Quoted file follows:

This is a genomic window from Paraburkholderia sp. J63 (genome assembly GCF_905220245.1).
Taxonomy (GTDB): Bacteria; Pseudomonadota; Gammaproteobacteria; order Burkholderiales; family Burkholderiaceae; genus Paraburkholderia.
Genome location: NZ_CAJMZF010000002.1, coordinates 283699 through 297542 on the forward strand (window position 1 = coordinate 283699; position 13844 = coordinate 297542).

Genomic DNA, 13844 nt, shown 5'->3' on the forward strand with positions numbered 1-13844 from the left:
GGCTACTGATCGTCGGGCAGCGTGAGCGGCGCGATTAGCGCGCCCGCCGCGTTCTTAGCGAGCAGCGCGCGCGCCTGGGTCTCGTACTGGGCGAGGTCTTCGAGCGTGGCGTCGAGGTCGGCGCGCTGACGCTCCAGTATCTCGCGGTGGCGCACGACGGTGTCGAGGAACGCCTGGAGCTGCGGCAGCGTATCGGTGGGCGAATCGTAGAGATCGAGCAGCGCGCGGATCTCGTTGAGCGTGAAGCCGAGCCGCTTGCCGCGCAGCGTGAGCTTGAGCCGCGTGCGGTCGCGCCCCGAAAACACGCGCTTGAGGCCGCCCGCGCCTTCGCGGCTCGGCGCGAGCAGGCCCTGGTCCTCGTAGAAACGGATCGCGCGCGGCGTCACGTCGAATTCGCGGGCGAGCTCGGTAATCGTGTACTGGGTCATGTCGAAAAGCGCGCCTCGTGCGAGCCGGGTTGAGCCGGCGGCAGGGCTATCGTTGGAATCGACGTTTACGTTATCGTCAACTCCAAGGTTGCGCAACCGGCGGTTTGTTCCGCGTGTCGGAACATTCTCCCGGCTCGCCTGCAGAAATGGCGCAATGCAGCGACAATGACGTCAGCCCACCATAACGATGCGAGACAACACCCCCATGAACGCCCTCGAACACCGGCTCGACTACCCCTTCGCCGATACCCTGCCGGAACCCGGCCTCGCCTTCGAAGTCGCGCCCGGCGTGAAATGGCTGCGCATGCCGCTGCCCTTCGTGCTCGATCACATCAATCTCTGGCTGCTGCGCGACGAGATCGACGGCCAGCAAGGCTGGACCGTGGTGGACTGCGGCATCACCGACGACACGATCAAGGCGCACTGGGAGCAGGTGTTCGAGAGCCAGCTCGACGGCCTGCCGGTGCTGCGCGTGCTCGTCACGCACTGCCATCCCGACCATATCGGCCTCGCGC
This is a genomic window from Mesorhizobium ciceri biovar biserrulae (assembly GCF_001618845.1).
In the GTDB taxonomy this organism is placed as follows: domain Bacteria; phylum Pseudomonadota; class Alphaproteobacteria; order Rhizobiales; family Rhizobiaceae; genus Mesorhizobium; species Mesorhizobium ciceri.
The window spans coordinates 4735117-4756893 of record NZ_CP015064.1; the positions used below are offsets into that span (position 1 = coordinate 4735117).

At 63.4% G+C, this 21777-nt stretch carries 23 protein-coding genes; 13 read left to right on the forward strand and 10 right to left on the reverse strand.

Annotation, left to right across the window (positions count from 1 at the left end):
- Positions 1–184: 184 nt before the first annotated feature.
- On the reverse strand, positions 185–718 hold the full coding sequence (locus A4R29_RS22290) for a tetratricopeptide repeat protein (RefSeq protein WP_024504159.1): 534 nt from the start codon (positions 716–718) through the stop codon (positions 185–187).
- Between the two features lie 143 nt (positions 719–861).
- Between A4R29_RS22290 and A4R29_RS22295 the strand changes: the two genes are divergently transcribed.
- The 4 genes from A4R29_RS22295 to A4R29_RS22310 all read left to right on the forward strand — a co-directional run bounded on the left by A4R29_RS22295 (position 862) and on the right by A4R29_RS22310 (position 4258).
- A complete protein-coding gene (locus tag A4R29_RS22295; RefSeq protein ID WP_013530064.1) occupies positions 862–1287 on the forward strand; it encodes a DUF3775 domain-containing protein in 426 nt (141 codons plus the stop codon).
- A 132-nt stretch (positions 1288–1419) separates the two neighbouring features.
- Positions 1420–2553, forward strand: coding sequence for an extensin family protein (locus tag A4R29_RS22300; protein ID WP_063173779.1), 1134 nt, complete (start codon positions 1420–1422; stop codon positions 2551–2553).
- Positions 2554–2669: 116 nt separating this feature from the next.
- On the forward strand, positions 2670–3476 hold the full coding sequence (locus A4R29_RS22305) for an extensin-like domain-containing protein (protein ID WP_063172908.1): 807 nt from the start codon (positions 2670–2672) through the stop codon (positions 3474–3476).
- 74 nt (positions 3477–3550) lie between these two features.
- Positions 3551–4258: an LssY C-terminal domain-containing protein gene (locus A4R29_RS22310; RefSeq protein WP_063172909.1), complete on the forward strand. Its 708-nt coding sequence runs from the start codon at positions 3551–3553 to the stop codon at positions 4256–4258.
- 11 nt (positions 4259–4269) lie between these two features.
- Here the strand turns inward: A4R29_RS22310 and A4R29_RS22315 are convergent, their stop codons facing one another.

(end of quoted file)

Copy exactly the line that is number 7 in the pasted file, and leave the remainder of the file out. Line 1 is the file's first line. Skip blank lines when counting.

In the GTDB taxonomy this organism is placed as follows: domain Bacteria; phylum Pseudomonadota; class Alphaproteobacteria; order Rhizobiales; family Rhizobiaceae; genus Mesorhizobium; species Mesorhizobium ciceri.